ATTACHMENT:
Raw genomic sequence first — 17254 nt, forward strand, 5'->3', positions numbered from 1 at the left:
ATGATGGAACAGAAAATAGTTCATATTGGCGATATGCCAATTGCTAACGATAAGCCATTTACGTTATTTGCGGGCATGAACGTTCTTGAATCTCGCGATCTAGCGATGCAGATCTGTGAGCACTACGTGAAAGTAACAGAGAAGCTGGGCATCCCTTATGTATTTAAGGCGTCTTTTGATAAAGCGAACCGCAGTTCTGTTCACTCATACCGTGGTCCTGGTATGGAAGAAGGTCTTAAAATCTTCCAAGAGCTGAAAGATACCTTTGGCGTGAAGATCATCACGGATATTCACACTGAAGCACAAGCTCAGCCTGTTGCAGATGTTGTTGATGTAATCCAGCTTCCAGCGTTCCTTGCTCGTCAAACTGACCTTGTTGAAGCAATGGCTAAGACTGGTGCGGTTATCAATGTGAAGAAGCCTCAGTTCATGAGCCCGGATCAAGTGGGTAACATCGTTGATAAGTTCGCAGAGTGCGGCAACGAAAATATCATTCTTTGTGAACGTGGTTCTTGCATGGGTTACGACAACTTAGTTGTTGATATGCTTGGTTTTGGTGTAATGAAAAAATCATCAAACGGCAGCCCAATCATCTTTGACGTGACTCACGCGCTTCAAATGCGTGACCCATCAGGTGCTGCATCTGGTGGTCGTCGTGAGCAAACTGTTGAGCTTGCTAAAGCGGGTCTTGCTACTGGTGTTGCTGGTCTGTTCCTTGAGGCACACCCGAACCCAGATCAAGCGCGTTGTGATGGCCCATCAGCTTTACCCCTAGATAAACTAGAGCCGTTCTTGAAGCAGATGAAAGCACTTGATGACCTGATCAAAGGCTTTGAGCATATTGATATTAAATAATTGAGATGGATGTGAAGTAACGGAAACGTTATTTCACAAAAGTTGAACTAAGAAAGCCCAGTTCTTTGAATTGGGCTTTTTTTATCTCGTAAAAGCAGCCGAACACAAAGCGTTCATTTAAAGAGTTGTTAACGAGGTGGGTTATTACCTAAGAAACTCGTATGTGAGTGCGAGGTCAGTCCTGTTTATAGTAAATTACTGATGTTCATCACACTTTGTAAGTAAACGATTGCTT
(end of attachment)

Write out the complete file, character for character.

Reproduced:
Raw genomic sequence first — 17254 nt, forward strand, 5'->3', positions numbered from 1 at the left:
ATGATGGAACAGAAAATAGTTCATATTGGCGATATGCCAATTGCTAACGATAAGCCATTTACGTTATTTGCGGGCATGAACGTTCTTGAATCTCGCGATCTAGCGATGCAGATCTGTGAGCACTACGTGAAAGTAACAGAGAAGCTGGGCATCCCTTATGTATTTAAGGCGTCTTTTGATAAAGCGAACCGCAGTTCTGTTCACTCATACCGTGGTCCTGGTATGGAAGAAGGTCTTAAAATCTTCCAAGAGCTGAAAGATACCTTTGGCGTGAAGATCATCACGGATATTCACACTGAAGCACAAGCTCAGCCTGTTGCAGATGTTGTTGATGTAATCCAGCTTCCAGCGTTCCTTGCTCGTCAAACTGACCTTGTTGAAGCAATGGCTAAGACTGGTGCGGTTATCAATGTGAAGAAGCCTCAGTTCATGAGCCCGGATCAAGTGGGTAACATCGTTGATAAGTTCGCAGAGTGCGGCAACGAAAATATCATTCTTTGTGAACGTGGTTCTTGCATGGGTTACGACAACTTAGTTGTTGATATGCTTGGTTTTGGTGTAATGAAAAAATCATCAAACGGCAGCCCAATCATCTTTGACGTGACTCACGCGCTTCAAATGCGTGACCCATCAGGTGCTGCATCTGGTGGTCGTCGTGAGCAAACTGTTGAGCTTGCTAAAGCGGGTCTTGCTACTGGTGTTGCTGGTCTGTTCCTTGAGGCACACCCGAACCCAGATCAAGCGCGTTGTGATGGCCCATCAGCTTTACCCCTAGATAAACTAGAGCCGTTCTTGAAGCAGATGAAAGCACTTGATGACCTGATCAAAGGCTTTGAGCATATTGATATTAAATAATTGAGATGGATGTGAAGTAACGGAAACGTTATTTCACAAAAGTTGAACTAAGAAAGCCCAGTTCTTTGAATTGGGCTTTTTTTATCTCGTAAAAGCAGCCGAACACAAAGCGTTCATTTAAAGAGTTGTTAACGAGGTGGGTTATTACCTAAGAAACTCGTATGTGAGTGCGAGGTCAGTCCTGTTTATAGTAAATTACTGATGTTCATCACACTTTGTAAGTAAACGATTGCTT